Typically he responds with frustrated. He’s started using the word “stressed” lately, too.

“Okay,” I usually say, “let’s talk about why you’re feeling frustrated / stressed.”

“I don’t know,” he usually says or, “because I don’t want to clean my room and that makes me upset.”

Then I can tell him I get it; that cleaning isn’t fun for a lot of people. I don’t like cleaning either, but, bud, imagine if I never cleaned the kitchen? How would we prepare food? Or what if I never washed his clothes? What If I never cleaned the litter box or the stalls in the barn?

He’ll argue that–talking about how his room being clean doesn’t matter to anyone but him.

“Oh but, buddy, then you don’t know what strange little creatures are hiding under your piles of dirty clothes/Legos/books/whatever.”

“What do you mean?”

“Don’t you know that’s where spiders LOVE to lay their eggs? Under piles of things?”

“I like spiders,” he’ll tell me (clever kid).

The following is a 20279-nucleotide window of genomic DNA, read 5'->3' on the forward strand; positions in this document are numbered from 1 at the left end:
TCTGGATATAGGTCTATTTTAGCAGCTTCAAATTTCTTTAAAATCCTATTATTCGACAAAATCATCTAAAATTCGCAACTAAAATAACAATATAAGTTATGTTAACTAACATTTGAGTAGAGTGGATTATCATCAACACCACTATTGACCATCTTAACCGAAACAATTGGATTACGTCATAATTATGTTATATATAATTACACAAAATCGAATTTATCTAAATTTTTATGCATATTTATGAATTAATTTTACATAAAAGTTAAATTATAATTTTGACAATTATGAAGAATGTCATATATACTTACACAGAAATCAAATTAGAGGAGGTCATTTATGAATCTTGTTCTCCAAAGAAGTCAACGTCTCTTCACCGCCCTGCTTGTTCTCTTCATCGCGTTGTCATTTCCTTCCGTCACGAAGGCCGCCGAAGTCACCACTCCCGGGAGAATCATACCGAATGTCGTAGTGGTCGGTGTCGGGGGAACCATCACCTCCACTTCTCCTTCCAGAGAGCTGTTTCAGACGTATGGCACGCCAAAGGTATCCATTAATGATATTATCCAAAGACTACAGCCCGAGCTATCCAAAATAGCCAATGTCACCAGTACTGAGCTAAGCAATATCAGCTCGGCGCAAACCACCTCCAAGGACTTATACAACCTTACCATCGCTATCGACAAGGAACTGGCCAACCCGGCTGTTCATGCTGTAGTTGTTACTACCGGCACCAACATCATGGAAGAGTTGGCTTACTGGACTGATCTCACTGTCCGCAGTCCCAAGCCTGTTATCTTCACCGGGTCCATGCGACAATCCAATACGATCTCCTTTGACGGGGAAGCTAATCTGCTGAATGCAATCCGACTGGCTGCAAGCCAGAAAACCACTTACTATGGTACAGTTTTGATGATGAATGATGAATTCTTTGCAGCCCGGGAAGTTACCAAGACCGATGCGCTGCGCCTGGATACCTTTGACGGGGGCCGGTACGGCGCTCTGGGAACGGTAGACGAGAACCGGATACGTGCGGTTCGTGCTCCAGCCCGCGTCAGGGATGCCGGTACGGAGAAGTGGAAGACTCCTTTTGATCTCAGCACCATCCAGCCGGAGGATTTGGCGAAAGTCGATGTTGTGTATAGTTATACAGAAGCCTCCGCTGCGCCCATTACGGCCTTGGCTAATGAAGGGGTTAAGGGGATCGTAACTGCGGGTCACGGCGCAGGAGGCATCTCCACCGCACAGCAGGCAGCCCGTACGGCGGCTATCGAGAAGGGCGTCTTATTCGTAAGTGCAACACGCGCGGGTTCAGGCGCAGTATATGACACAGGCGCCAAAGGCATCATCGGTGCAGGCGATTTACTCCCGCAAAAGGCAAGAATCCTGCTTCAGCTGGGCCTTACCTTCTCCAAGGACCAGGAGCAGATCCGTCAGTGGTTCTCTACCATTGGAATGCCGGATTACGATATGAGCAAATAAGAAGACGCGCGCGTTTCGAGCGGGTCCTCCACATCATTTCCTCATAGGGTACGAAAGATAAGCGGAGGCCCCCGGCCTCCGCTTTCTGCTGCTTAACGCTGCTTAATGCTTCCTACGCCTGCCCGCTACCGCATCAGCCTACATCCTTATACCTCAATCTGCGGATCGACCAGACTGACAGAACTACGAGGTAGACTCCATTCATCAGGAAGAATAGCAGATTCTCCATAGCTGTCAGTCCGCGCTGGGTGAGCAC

“Oh, haha, silly me, I forgot. Well, then did you think about the bigger bugs that come in looking to eat the baby spiders once they hatch?”

“What bigger bugs?”

“I dunno,” I’ll shrug, “all kinds, but I don’t even know the names of them.”

“Well,” he’ll say, “I’ve never seen bigger bugs, so…”

I smile, “Well that’s because the eggs probably haven’t hatched yet. Your ears don’t itch, do they?”


“I dunno, just checking,” I’ll say, shrugging, “sometimes if spiders are afraid of the bigger bugs, they might lay their eggs in your ear. But if they don’t itch, you’re probably fine.”

He’ll subtly scratch his ears.

“Also, bud,” I’ll continue, “even if you’re frustrated, you should clean your room because I asked you to and it makes me sad when you get upset with me for asking for your help.”

He’s thrown back at me comments like, “well, if we’re both frustrated, then neither of us should clean! We should do something else!”

“Fair point,” I’ll tell him, “We could do something else, but now I’m worried about stepping on spider eggs. I’d feel really bad if I smushed a bunch of baby spiders.”